The Venture Pulse report provides insights around trends, opportunities, and challenges in the US venture capital market.
VC investment in the US dropped slightly in Q2’23, despite a $6.8 billion raise by payments processing company Stripe. The deal was the largest VC raise in the US by far during the quarter, followed by two large raises in the Artificial Intelligence area—a $1.3 billion raise by Microsoft-backed Inflection, and a $450 million raise by AI company Anthropic. Additional large deals included a $421 million raise by specialized cloud computing provider CoreWeave and a $401 million raise by cell and gene therapeutics company ElevateBio.
Uncertainty continued to permeate the VC market in the US during Q2’23, amidst ongoing geopolitical challenges and concerns about inflation and interest rates. Despite the relatively stable level of VC investment in the country, the total number of VC deals in the US continued to decline—falling to a level not seen since 2015. Dealmaking was very sluggish during Q2’23, with most funding rounds at all deal stages taking longer to complete. AI-focused deals proved one of the few exceptions, driven by skyrocketing interest in the space in the wake of ChatGPT’slaunch late in 2022.
While traditional VC firms in the US still have cash they need to deploy, their caution has increased significantly amid concerns about high valuations and the ability of startups to meet their projections. Prudent startups have also focused on cutting their burn rates in order to preserve cash and avoid the need to raise funds given current market conditions. These factors, combined with dealmakers taking more time to agree to pricing, have contributed to the slowdown in completed deals.
Similar to trends seen globally, AI attracted significant investment in the US during Q2’23, including a $450 million raise by Anthropic and a $300 million raise by OpenAI. The US also saw VC investors prioritizing software and business productivity solutions during the quarter as companies across sectors continued to focus on right-sizing their businesses and optimizing their productivity using technology. During Q2’23, network-as-a-service provider PacketFabric raised $372 million, while no-code business intelligence solutions provider Sigma Computing raised $340 million. Companies focused on heath and biotech, drone technologies, and alternative energy also continued to attract attention from VC investors in the US during Q2’23.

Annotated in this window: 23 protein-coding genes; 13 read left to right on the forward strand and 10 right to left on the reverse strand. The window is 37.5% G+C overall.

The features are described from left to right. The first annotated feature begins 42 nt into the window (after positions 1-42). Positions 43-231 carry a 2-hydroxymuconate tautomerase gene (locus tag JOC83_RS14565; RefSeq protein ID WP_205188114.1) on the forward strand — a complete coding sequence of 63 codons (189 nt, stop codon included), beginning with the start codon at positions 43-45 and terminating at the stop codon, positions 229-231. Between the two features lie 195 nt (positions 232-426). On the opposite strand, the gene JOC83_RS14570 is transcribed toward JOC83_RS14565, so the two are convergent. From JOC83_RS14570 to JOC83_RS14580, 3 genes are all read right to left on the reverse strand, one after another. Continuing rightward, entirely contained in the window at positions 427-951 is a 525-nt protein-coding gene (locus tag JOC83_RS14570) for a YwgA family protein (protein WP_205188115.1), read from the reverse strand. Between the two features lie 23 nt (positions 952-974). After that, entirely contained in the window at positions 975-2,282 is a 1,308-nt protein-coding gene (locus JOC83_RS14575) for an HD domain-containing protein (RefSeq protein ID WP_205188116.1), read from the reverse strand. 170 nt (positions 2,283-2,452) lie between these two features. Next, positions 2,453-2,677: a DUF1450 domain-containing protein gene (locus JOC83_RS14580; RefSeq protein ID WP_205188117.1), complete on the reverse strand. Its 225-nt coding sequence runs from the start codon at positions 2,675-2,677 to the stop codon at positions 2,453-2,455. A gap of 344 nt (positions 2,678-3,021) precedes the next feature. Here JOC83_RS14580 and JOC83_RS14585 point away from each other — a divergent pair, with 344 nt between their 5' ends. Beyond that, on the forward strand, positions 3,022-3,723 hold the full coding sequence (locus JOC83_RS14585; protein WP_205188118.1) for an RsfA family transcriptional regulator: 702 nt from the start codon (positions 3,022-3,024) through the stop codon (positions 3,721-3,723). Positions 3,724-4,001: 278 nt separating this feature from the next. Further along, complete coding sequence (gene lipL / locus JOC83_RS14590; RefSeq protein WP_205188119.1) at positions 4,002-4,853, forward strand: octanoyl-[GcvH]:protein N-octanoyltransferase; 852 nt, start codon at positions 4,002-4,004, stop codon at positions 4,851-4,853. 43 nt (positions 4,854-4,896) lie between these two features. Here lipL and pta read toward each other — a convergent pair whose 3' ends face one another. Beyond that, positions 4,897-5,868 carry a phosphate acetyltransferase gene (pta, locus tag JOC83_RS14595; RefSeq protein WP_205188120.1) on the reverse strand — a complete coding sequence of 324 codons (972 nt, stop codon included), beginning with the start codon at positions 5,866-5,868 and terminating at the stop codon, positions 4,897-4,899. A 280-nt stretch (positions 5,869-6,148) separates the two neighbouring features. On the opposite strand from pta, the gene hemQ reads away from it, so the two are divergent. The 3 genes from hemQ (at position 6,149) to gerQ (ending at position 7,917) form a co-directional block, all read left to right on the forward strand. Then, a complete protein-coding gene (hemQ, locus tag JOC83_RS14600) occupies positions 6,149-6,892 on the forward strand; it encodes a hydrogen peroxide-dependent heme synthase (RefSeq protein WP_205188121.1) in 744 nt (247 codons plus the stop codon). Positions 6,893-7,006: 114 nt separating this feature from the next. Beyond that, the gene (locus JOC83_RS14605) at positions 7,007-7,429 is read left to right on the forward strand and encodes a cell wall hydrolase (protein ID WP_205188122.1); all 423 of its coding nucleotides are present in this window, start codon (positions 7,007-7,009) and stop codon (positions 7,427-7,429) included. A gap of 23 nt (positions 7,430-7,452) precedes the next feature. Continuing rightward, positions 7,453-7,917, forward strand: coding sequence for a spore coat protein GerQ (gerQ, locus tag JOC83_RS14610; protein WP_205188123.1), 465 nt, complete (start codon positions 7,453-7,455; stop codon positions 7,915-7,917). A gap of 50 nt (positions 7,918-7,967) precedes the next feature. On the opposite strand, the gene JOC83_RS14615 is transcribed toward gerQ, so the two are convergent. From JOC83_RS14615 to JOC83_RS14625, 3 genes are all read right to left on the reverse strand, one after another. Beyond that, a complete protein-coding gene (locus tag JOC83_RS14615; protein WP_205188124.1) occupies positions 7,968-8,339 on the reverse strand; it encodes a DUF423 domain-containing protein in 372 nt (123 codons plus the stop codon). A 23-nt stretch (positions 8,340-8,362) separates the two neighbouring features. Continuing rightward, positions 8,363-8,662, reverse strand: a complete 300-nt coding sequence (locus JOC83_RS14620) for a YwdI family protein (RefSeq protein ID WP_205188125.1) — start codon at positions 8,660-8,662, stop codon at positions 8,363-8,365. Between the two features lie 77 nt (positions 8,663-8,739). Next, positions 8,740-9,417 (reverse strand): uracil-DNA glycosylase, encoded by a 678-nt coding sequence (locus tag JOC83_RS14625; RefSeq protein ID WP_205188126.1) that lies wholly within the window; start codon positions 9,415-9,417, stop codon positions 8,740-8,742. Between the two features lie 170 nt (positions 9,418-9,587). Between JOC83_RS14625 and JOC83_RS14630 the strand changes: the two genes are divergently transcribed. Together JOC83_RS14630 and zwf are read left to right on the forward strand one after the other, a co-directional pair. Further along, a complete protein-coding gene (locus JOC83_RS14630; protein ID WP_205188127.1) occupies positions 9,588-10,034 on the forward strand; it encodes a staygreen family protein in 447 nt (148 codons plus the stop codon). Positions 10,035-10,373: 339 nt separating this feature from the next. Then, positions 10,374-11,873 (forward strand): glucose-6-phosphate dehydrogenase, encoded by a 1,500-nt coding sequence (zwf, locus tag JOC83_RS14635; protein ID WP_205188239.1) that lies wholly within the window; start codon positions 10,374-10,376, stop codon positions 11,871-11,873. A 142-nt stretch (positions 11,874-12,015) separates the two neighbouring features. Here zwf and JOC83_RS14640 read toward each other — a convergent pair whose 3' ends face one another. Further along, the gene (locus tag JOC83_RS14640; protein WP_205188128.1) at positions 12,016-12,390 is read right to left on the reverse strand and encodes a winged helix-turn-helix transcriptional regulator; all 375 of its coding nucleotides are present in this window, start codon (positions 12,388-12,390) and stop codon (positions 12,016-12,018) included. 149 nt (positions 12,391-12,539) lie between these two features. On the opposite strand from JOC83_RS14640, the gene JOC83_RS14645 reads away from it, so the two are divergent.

The IPO environment in the US remained in drought conditions in Q2’23, with little expectation of a rebound prior to 2024. Given the ongoing closure, a number of companies that had previously planned for IPOs have turned their attention to improving their financial metrics in order to present themselves in a more firmly positive light once the IPO window does open. Both VC investors and startups believe the market will have a limited tolerance for companies that are not profitable or within line of sight of becoming so. As such, companies are focusing on their sales and profit margins, removing excess headcount, and deploying technology in order to improve their operational efficiencies.
For some companies waiting for the IPO door to open, the prognoses is more dire—with concerns that they will run out of cash before they can IPO. These companies are beginning to look for way to shore up their funding in order to bridge the gap to a possible IPO.
VC investment in the US is expected to remain soft heading into Q3’23. Given the uncertainty in the market and the possibility of further interest rate hikes at least during the rest of 2023, VC investment in the US could fall further over the next quarter absent a Stripe-like transaction.
IPO activity is expected to remain shut-down in Q3’23, although the number of companies preparing or ready for an IPO suggests that should the window open late in the year, there could be a resurgence in IPO activity heading into Q1’24 should the companies first out the door find success.
AI will likely remain a very strong area of investment in Q3’23, with corporates taking a strong role in making VC investments in the space. The alternative energy, EV, and EV battery spaces are also expected to remain high on the radar of VC investors in the US.
I believe we are looking ahead at one of the most interesting 12–18 month periods of venture investing. We arguably have never seen this level of economic and geopolitical uncertainty matched against such an exciting world changing phenomenon ─ AI. The competition between these two competing forces will be fascinating to watch.
National Leader, KPMG Private Enterprise